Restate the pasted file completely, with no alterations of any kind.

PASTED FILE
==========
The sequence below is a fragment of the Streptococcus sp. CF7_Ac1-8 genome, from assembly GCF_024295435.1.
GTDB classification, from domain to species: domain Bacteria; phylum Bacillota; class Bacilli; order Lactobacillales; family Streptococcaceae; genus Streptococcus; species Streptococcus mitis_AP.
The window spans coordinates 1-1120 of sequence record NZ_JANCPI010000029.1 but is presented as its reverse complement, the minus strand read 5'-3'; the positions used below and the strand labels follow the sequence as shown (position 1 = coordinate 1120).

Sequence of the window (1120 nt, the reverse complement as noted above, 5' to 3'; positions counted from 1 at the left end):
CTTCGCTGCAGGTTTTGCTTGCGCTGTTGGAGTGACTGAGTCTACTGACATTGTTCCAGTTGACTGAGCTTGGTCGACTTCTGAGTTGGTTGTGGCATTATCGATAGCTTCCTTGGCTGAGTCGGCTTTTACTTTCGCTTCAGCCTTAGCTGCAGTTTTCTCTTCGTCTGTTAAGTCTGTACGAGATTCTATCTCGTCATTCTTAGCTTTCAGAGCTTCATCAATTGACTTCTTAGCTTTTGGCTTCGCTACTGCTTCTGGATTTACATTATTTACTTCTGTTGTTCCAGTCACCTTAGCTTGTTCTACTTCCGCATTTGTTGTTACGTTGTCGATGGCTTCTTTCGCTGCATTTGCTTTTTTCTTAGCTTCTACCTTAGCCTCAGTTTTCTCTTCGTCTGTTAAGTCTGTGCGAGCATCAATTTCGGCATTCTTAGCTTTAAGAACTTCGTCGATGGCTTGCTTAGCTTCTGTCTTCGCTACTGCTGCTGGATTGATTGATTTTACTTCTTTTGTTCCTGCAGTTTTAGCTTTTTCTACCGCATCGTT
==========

The sequence below is a fragment of the Streptococcus sp. CF7_Ac1-8 genome, from assembly GCF_024295435.1.
GTDB classification, from domain to species: domain Bacteria; phylum Bacillota; class Bacilli; order Lactobacillales; family Streptococcaceae; genus Streptococcus; species Streptococcus mitis_AP.
The window spans coordinates 1-1120 of sequence record NZ_JANCPI010000029.1 but is presented as its reverse complement, the minus strand read 5'-3'; the positions used below and the strand labels follow the sequence as shown (position 1 = coordinate 1120).

Sequence of the window (1120 nt, the reverse complement as noted above, 5' to 3'; positions counted from 1 at the left end):
CTTCGCTGCAGGTTTTGCTTGCGCTGTTGGAGTGACTGAGTCTACTGACATTGTTCCAGTTGACTGAGCTTGGTCGACTTCTGAGTTGGTTGTGGCATTATCGATAGCTTCCTTGGCTGAGTCGGCTTTTACTTTCGCTTCAGCCTTAGCTGCAGTTTTCTCTTCGTCTGTTAAGTCTGTACGAGATTCTATCTCGTCATTCTTAGCTTTCAGAGCTTCATCAATTGACTTCTTAGCTTTTGGCTTCGCTACTGCTTCTGGATTTACATTATTTACTTCTGTTGTTCCAGTCACCTTAGCTTGTTCTACTTCCGCATTTGTTGTTACGTTGTCGATGGCTTCTTTCGCTGCATTTGCTTTTTTCTTAGCTTCTACCTTAGCCTCAGTTTTCTCTTCGTCTGTTAAGTCTGTGCGAGCATCAATTTCGGCATTCTTAGCTTTAAGAACTTCGTCGATGGCTTGCTTAGCTTCTGTCTTCGCTACTGCTGCTGGATTGATTGATTTTACTTCTTTTGTTCCTGCAGTTTTAGCTTTTTCTACCGCATCGTT